Q We are doing a quick kitchen makeover and would like your advice about decorating the backsplash area to give the space some character. Are glass tiles going to get dated? We may be transferred in a year or so and are hoping to make a few upgrades that will help us sell.
A: Decorating with tiles is a timeless tradition. All types of tile, from elegant marble or rustic terra cotta to ceramics in transitional patterns, have been used to beautify kitchens and baths, and apart from a few color choices that do become dated, their allure continues to grow.
Glass tiles have reached a new high in popularity. Colored glass is being used in large sheets on countertops as well as the dazzling array of glass tiles available for backsplashes. The sparkling, translucent properties of glass in both clear and colored states make it a designer’s dream.
Colored glass tiles can be a surprising color shot in a kitchen that is monochrome, or comprises stainless steel or wood. Glass mixes well with other tiles, stone and ceramic to offer a variety of design patterns for a backsplash.
Be inspired by the choices available on sites such as www.interstyle.ca. Icestix are 1/2-inch-by2-inch or 4-inch glass tiles that sparkle in a mosaic of textures and finishes. They can be run vertically or horizontally to form patterns. Agate glass tiles are made from recycled glass, and their rounded shapes add a jewel-like character to a surface.
Dewdrops are a mix of 1-inch-by-1-inch glossy, iridescent and matte tiles in brilliant hues that are mesh mounted for easy installation. The modern, crisp square shape of Glasshues tiles come in matte or glossy finishes.
As well as on backsplashes, glass tiles can be applied to walls, tabletops and islands as a detail. They can carry a color or theme around a room by matching up with colors or patterns found in other materials. My bet is you’ll hate to leave your kitchen and will transfer this decorating touch to wherever you next land.
Q: I have a large, bright bedroom that I want to paint teal. I love the color, but it is very solid. Can you recommend a paint method that would give me a translucent effect and make the color more airy without losing the vibrancy of teal?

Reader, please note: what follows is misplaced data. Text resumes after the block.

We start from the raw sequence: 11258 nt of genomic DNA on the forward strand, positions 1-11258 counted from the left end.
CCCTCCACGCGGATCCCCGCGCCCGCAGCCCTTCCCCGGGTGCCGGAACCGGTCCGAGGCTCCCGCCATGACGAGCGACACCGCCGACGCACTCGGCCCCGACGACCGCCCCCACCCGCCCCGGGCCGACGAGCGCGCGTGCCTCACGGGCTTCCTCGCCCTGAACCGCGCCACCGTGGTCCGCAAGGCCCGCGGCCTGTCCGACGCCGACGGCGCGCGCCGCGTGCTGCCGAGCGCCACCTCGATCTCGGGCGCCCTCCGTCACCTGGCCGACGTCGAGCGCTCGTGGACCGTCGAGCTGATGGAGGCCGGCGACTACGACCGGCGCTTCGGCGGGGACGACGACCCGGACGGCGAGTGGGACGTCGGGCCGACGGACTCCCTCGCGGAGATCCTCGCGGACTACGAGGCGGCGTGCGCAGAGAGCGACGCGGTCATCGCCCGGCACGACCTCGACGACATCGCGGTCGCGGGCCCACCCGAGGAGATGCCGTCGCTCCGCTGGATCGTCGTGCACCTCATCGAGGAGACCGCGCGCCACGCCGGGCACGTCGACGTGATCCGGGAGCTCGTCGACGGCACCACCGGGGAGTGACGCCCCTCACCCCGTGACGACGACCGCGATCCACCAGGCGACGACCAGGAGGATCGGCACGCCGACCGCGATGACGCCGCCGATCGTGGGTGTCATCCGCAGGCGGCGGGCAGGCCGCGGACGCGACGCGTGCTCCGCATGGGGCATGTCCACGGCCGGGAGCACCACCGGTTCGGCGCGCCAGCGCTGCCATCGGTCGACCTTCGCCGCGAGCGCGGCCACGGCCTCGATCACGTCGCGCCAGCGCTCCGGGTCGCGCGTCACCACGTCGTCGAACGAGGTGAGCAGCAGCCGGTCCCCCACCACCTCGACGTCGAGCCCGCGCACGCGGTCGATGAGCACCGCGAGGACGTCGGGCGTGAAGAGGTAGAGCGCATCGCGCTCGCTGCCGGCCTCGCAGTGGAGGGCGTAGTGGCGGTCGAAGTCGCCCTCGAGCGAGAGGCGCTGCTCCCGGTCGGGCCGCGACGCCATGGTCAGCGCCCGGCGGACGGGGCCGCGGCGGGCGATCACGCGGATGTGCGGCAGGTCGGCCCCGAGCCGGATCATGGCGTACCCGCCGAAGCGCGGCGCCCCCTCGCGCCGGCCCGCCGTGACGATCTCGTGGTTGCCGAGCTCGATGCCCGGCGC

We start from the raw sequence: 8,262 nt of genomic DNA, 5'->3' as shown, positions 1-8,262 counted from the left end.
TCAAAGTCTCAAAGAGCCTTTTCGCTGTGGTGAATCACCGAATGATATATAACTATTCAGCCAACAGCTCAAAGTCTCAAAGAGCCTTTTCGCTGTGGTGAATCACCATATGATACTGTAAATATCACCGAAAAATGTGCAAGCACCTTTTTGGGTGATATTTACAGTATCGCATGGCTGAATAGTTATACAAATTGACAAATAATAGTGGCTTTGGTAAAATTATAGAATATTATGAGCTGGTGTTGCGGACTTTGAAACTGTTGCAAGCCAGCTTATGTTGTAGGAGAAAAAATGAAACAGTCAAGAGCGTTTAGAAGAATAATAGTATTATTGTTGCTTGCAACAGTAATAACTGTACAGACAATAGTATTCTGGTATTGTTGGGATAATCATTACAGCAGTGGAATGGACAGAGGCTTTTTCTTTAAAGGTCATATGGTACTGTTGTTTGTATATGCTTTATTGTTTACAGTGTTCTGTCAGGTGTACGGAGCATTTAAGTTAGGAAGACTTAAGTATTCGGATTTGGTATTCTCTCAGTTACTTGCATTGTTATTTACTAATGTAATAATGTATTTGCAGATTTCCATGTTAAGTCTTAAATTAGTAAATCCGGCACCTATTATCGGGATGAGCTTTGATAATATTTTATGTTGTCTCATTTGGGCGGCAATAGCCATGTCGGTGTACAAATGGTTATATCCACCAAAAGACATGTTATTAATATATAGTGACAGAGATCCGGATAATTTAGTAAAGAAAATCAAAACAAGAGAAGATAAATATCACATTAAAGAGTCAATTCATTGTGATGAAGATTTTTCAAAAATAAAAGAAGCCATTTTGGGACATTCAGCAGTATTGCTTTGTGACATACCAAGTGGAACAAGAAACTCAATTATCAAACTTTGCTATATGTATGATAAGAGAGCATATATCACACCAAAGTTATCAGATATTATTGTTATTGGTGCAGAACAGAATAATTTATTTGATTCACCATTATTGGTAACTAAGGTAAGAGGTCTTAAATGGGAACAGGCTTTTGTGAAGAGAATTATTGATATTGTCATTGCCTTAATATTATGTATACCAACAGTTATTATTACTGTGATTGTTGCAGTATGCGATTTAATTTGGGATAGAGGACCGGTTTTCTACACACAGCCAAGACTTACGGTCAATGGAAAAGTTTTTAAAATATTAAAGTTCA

A: This is where glaze becomes your best friend. A glaze is a clear translucent medium that, when mixed with paint, allows some of the undercoat to shine through. It does not dilute the color, but the translucent quality adds depth to your finish. Start with a light-blue base coat. Then mix your favorite teal shade half and half with glazing liquid and roll this over the light basecoat with a sponge roller. Allow to dry and add a second coat of the colored glaze if you prefer a deeper color. It’s best to experiment on a board until you get the vibrancy you are after.
Q: The carpet on the stairs in our 20-year-old, raised ranch home must be replaced, but we do not need to replace the carpet it connects to, which is the living room. When we take up the carpet, how far back do we go when we get to the top? Do we stop at the bottom or top of the riser?
Dear Catherine: The carpet you are replacing on the stairs should stop at the top of the last riser, as it is part of the staircase. It’s best if you choose a shade for the stairs that complements but does not “match” the living-room carpet.
Debbie Travis’ House to Home column is produced by Debbie Travis and Barbara Dingle. Email questions to house2home@ debbietravis.com.